studies, and that in consequence I requested him to do his best
to sell something for me instead of bothering me. That I
must follow this up and send him some things.
That as to the drawings I said I should show Serret,
I need them myself, as I am in a hurry to do new things. But to
a certain extent I attach importance to his knowing that I
really had them when you came here, and to your telling him
that you saw them in my house - and after that tell him exactly
what you think.
I will not influence your own opinion.
However, that I feel sad at your approving of things as they
are - yes, that is a fact.
But I do not refuse to take such measures - and even if such
a colour-selling gentleman should want to sell up my poor
sticks, he would be welcome to fill my cup to the brim. It is
certain that the colour-dealing gentlemen are quite capable of
However, I am more than tired of talking about it - I've
said my say - and you - you may take my hint as you think
If those fellows want to attack me, and sell me up, seeing
that they emphatically threatened to resort to legal measures
to collect their money, and this in a matter of less than 30
guilders, then I shall not be able to resist them, and I shall
let them have their way, but it will happen as it were under
your very nose, as it is only a short while ago that you were
That I am unable to stop working at the height I have
risen to now, that is a fact - every day I need colours, etc.,
I must push on, and if I want to pay for what I need today,
yesterday's arrears will have to wait.
For your further guidance, here is a survey of my
circumstances for the remainder of the current year, precise
and in detail.
I have to pay three dealers, who are all three troublesome;
I owe one 45 guilders; the second, 25 guilders; the third, 30
guilders 1. These amounts are exactly what remain of
the bills - which were, of course, much bigger - incurred in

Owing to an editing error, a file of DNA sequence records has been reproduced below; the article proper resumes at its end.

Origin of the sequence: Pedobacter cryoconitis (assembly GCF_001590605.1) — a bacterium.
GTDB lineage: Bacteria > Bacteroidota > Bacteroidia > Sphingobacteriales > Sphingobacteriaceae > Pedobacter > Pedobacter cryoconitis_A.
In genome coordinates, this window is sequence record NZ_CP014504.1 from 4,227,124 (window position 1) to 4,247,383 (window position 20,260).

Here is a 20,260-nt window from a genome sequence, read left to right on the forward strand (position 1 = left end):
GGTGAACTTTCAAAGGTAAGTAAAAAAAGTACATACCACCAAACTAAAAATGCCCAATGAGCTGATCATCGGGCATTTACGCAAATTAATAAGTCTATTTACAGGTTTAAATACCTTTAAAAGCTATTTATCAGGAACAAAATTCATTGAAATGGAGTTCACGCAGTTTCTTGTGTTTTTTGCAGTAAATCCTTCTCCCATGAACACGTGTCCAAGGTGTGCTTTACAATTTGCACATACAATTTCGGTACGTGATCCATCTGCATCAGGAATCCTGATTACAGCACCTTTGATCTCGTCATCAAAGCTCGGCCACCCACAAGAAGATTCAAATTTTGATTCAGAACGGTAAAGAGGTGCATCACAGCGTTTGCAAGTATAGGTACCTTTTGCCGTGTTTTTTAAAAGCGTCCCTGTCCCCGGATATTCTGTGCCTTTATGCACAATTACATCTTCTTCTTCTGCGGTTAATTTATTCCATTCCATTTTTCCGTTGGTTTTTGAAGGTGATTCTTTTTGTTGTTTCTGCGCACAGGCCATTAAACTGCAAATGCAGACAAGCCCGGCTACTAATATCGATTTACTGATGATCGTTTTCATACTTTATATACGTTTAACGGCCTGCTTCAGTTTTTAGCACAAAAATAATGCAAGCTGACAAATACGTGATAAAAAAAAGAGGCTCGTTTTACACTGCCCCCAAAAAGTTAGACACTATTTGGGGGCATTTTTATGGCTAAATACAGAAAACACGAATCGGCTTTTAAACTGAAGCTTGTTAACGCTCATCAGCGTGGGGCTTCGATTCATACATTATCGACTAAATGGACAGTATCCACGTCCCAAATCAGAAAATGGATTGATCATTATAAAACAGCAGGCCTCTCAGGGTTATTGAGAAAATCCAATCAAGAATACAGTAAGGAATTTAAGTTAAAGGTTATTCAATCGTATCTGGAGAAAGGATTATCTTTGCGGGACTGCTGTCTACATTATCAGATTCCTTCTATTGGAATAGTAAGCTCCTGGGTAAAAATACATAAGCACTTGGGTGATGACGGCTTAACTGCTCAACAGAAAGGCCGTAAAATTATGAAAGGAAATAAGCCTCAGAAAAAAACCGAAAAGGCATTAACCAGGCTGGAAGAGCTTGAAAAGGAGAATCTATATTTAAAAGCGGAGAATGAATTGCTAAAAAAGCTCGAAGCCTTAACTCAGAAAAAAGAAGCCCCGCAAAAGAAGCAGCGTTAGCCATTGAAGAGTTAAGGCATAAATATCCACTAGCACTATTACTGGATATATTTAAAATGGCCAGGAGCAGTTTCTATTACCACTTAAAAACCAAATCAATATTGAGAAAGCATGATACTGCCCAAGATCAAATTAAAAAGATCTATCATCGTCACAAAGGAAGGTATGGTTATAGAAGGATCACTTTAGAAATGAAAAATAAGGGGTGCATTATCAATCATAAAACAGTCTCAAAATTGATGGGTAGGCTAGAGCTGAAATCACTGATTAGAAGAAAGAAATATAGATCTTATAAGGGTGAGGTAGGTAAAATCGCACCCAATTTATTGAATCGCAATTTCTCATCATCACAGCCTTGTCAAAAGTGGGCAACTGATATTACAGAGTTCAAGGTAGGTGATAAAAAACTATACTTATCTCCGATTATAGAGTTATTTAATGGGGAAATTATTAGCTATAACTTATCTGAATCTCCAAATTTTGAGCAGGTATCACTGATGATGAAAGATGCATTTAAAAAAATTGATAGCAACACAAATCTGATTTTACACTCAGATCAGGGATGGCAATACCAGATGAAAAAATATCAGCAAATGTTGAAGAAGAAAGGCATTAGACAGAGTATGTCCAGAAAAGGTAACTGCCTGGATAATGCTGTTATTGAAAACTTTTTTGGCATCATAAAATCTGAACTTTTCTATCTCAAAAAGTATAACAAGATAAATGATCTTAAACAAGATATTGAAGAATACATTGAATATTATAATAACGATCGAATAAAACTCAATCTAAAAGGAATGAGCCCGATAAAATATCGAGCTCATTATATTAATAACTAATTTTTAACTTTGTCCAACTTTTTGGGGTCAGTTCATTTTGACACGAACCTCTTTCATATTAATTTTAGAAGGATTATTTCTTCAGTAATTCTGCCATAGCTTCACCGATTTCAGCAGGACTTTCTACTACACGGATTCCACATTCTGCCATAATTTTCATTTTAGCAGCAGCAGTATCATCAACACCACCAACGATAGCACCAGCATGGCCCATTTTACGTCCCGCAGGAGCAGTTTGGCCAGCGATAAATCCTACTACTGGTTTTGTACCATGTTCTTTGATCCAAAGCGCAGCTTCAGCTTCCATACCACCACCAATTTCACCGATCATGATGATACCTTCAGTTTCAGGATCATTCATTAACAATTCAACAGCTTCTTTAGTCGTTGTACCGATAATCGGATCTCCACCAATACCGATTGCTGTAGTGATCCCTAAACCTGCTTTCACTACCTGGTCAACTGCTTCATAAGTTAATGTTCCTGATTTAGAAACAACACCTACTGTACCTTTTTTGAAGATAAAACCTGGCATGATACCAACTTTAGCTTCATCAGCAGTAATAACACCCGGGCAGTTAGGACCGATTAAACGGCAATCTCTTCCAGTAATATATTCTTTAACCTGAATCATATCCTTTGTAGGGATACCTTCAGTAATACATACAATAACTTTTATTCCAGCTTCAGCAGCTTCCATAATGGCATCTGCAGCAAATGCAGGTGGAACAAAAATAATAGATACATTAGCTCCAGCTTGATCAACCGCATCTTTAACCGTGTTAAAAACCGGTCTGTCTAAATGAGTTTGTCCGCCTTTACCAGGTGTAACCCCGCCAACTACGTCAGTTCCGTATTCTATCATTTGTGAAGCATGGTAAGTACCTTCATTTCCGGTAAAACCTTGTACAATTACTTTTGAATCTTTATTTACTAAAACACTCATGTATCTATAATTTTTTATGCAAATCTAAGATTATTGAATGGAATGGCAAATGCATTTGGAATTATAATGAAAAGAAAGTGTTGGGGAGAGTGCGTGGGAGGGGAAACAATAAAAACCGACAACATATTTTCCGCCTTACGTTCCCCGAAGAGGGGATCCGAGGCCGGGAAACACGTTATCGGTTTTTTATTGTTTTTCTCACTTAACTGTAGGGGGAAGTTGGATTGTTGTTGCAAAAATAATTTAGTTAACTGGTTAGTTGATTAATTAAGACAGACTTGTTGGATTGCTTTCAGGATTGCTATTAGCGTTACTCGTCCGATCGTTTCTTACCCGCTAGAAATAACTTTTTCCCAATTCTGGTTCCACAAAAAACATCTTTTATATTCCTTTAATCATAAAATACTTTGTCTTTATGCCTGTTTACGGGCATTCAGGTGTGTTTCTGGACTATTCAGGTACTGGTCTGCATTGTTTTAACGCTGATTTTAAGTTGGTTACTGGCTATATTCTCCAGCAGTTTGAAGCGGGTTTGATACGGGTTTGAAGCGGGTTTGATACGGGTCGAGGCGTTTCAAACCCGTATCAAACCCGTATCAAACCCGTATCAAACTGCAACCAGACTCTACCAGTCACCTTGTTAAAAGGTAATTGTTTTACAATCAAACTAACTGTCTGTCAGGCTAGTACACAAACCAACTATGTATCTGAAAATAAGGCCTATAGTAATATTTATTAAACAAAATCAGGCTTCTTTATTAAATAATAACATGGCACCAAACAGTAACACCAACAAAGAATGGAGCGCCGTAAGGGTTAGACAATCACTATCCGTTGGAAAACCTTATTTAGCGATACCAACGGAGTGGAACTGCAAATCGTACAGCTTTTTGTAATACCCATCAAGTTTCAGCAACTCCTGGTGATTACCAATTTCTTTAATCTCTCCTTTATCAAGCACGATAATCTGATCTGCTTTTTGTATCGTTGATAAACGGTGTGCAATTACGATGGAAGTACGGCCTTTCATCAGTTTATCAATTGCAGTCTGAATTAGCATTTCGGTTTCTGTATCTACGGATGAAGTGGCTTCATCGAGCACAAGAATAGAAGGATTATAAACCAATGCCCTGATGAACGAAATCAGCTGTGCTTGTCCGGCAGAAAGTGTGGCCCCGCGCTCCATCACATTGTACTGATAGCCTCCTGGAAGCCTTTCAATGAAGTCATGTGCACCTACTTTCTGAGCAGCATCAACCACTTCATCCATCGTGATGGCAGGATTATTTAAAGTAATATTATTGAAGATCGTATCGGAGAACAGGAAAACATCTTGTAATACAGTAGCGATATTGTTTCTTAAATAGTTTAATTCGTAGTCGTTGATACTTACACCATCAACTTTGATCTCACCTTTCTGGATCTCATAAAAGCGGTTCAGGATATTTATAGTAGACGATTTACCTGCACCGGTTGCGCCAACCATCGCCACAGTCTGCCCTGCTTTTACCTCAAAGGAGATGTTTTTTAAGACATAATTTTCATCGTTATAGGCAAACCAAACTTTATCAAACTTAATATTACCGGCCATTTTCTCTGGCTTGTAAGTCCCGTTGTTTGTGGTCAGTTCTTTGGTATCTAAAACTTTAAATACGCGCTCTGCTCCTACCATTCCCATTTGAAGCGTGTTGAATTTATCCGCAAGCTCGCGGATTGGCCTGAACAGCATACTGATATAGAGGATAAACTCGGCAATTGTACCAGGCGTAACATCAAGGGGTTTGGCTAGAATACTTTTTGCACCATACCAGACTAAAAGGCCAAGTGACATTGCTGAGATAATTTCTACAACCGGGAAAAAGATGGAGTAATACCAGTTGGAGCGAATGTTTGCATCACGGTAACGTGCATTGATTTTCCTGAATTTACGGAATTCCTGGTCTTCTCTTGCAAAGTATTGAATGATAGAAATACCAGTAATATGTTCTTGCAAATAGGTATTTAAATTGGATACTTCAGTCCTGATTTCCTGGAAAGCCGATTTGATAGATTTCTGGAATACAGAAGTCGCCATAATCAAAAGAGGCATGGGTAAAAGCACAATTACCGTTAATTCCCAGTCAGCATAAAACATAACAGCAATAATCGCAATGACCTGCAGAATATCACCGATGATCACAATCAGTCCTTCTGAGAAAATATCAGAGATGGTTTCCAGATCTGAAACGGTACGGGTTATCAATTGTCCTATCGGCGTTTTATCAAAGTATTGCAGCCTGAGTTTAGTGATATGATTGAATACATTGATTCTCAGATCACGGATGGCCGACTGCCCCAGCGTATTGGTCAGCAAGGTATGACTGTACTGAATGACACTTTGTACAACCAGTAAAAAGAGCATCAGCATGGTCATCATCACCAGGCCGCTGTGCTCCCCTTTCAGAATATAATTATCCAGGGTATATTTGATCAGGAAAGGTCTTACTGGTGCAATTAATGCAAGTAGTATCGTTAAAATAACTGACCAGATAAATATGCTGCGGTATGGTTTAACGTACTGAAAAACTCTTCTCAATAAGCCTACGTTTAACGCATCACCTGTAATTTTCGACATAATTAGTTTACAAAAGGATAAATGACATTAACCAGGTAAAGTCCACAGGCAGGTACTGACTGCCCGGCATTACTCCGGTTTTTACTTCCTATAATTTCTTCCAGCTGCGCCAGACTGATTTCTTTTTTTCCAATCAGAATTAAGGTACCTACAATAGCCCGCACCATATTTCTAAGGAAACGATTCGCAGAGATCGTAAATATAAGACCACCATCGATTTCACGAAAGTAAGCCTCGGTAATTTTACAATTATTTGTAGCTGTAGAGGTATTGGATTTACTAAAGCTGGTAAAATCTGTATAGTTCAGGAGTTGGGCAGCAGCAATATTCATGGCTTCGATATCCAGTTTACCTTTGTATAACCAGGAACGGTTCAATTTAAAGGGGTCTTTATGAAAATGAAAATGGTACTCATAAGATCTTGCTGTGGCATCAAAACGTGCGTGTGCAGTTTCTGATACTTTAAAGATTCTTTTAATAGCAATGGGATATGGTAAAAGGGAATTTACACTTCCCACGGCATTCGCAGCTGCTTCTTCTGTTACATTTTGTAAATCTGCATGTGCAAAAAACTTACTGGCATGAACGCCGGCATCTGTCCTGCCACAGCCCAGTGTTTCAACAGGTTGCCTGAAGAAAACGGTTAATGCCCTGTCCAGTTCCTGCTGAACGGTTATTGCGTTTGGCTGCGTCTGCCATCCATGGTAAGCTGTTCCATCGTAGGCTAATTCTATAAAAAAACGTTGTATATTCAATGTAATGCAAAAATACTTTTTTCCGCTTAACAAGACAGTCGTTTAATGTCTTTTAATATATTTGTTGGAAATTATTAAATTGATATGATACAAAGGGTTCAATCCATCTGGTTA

the course of one year, and which I am paying off cash down as
much as is possible for me with the utmost exertion.
Accordingly, deficit 100 guilders
Add rent for November 25 guilders
125 guilders or 250 fr.
Now suppose I get from you in September, October, November
and December 4 X 150 fr. = 600 fr. Then 350 fr. remain for me
until New Year's. Add to this that for the current month I
am left with literally nothing, and that I must live during
So from August until the first of January, i.e. nearly
five months, I shall have to live and paint on 350
Which I can do on 150 fr. a month, although not
comfortably, but all right, it can be done by way of a
But in the course of four months 250 fr. must be deducted
for the payment of colours and rent; well, then my work is
hampered and obstructed to such an extent that I am at my wit's
end, and I prefer to tell the fellows: Sell the whole lot!
But let me work!
This month I unhesitatingly threw in all I had in
order to appease these fellows, but the cares arising from it
are bad enough.
And my last word in this matter is that if my work were
bloodless and rotten, I should think you were right to say,
“There is nothing I can do about it.”
But now - seeing that larger and smaller painted studies as
well as new drawings ought to make it clear to you that we are
making progress, I am not so sure that “there is nothing
I can do about it” must inevitably be your last word.
Discuss it with Serret, discuss it with Portier - and tell
them how much I should like to work on, and how small are the
opportunities I myself have of finding buyers, as the painting
of rustics does not take me to the cities but to the
countryside as my field of work.
Total 100 guilders, at the time equivalent to
£8/6/8 (£8.34) or $40.
At this time, Vincent was 32 year old
Vincent van Gogh. Letter to Theo van Gogh. Written mid August 1885 in Nuenen. Translated by Mrs. Johanna van Gogh-Bonger, edited by Robert Harrison, number 420.